• Janet Lord
  • Michael Ashley Stein


Africa, CRPD, CRPD implementation, CRPD advocacy


African states strongly embraced the adoption of the CRPD, along with its Optional Protocol. The Working Group that developed the foundational text of the treaty included delegations from seven African nations. Likewise, the lone seat allocated within the Working Group to represent national human rights institutions was held by a South African Human Rights Commissioner. Sixteen African countries signed the CRPD on the first day it opened for signature, and 34 have ratified it, contributing to a rapid entry into force. In addition, 18 African states are party to the Optional Protocol to the CRPD, thereby assenting to its complaint procedure and procedure of inquiry. The Committee on the Rights of Persons with Disabilities has included experts from the continent, and the current Special Rapporteur on Disability is South African. Also significant is the declaration by the African Union of 1999-2009 and 2010-2019 as African Decades for Persons with Disabilities. The CRPD has therefore been enthusiastically embraced on the African continent, but so too have prior human rights treaties, with uneven subsequent progress. By the same token, the CRPD challenges Africa’s states parties – as it does states parties from all regions of the world – to ensure treaty implementation in a manner that responds to broad obligations while being duly consonant to domestic social and legal norms. To foster dialogue around progressive and culturally appropriate CRPD implementation, this article begins with a brief overview of the treaty. Next, it identifies a number of CRPD provisions with particular salience for Africans with disabilities, and showcases innovative approaches, often led by disability rights advocates rather than by the obligated states, that are advancing domestic implementation of those rights on the continent. The article concludes with some thoughts regarding entry points for future CRPD advocacy that can advance implementation regionally across Africa.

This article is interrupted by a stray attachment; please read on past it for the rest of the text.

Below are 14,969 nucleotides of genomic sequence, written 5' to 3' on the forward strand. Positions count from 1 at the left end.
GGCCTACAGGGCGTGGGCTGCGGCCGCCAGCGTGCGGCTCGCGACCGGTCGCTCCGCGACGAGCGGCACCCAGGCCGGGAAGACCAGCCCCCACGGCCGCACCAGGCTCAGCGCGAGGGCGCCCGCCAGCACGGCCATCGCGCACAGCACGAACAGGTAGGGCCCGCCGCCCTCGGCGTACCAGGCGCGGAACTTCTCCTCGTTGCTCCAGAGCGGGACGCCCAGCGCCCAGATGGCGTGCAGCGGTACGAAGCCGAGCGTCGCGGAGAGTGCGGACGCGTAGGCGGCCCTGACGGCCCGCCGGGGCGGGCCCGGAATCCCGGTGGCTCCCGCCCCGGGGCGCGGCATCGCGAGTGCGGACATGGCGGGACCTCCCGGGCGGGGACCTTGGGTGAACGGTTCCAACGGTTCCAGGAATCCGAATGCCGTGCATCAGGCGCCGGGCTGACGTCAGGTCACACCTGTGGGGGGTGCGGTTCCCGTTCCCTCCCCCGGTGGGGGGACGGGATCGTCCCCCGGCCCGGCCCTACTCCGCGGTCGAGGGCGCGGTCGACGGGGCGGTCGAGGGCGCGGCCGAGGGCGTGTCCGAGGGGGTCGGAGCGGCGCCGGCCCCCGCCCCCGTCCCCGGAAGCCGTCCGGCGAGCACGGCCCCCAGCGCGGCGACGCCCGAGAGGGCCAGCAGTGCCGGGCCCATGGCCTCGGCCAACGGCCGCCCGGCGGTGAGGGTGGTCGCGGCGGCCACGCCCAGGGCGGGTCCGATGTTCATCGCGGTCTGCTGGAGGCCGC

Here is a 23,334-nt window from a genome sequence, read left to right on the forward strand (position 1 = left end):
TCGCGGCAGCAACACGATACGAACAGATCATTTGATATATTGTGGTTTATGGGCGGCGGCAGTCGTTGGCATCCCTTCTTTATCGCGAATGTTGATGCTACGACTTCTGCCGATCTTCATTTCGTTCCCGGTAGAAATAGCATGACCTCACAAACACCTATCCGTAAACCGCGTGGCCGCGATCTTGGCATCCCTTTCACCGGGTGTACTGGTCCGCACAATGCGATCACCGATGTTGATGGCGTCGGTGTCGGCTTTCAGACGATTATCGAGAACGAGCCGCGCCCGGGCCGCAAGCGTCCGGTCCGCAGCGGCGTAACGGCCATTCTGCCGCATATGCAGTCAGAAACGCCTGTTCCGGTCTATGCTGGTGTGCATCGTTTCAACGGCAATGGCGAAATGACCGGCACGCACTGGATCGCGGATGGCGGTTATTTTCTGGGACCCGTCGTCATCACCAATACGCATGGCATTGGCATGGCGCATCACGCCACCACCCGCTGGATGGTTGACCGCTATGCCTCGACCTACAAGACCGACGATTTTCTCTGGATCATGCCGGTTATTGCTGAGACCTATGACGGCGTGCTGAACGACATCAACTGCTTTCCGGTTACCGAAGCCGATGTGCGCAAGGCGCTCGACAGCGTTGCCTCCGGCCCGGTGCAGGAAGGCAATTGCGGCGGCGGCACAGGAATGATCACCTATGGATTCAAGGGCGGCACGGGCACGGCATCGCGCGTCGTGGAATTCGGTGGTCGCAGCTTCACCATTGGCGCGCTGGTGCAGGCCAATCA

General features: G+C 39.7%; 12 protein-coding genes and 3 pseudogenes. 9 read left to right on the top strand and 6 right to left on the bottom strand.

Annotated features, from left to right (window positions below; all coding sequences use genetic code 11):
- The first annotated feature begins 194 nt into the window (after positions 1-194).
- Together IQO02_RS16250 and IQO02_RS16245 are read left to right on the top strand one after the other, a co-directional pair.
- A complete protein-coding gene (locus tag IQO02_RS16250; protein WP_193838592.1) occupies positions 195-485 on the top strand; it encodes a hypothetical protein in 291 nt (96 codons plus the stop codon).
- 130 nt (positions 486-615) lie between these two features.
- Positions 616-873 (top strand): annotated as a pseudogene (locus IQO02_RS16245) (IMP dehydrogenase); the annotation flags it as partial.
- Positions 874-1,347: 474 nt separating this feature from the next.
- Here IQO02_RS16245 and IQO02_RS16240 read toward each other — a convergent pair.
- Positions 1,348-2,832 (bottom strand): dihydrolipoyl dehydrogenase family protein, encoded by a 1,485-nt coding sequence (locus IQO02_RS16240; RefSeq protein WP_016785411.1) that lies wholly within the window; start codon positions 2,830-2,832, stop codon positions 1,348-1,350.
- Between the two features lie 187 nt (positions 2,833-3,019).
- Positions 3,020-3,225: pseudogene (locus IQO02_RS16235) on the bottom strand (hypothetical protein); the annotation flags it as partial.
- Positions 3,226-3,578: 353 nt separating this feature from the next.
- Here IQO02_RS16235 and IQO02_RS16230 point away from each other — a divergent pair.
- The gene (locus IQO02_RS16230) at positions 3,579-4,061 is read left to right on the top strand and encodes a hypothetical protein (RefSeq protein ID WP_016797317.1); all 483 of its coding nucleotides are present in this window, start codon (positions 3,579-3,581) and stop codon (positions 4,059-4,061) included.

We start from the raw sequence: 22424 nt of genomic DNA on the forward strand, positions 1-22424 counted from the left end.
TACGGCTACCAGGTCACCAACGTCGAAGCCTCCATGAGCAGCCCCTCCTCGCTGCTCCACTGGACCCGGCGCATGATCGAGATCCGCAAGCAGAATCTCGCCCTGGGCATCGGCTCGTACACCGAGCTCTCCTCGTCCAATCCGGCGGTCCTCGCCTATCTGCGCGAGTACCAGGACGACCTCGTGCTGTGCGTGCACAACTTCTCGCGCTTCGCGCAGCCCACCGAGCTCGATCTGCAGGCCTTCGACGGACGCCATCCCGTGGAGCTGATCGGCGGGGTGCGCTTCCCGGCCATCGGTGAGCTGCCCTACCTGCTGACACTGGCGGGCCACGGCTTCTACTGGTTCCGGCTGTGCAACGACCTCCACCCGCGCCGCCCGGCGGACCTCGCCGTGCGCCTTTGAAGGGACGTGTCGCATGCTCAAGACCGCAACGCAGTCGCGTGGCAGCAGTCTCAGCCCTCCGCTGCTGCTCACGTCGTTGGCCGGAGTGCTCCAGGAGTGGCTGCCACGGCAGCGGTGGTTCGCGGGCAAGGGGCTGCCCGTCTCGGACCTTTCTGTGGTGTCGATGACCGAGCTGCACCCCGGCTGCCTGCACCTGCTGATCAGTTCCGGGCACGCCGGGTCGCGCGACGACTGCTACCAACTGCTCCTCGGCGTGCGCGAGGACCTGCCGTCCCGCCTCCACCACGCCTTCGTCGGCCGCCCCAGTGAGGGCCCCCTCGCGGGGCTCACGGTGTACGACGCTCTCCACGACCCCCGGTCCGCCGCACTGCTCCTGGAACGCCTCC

SECTION A: Articles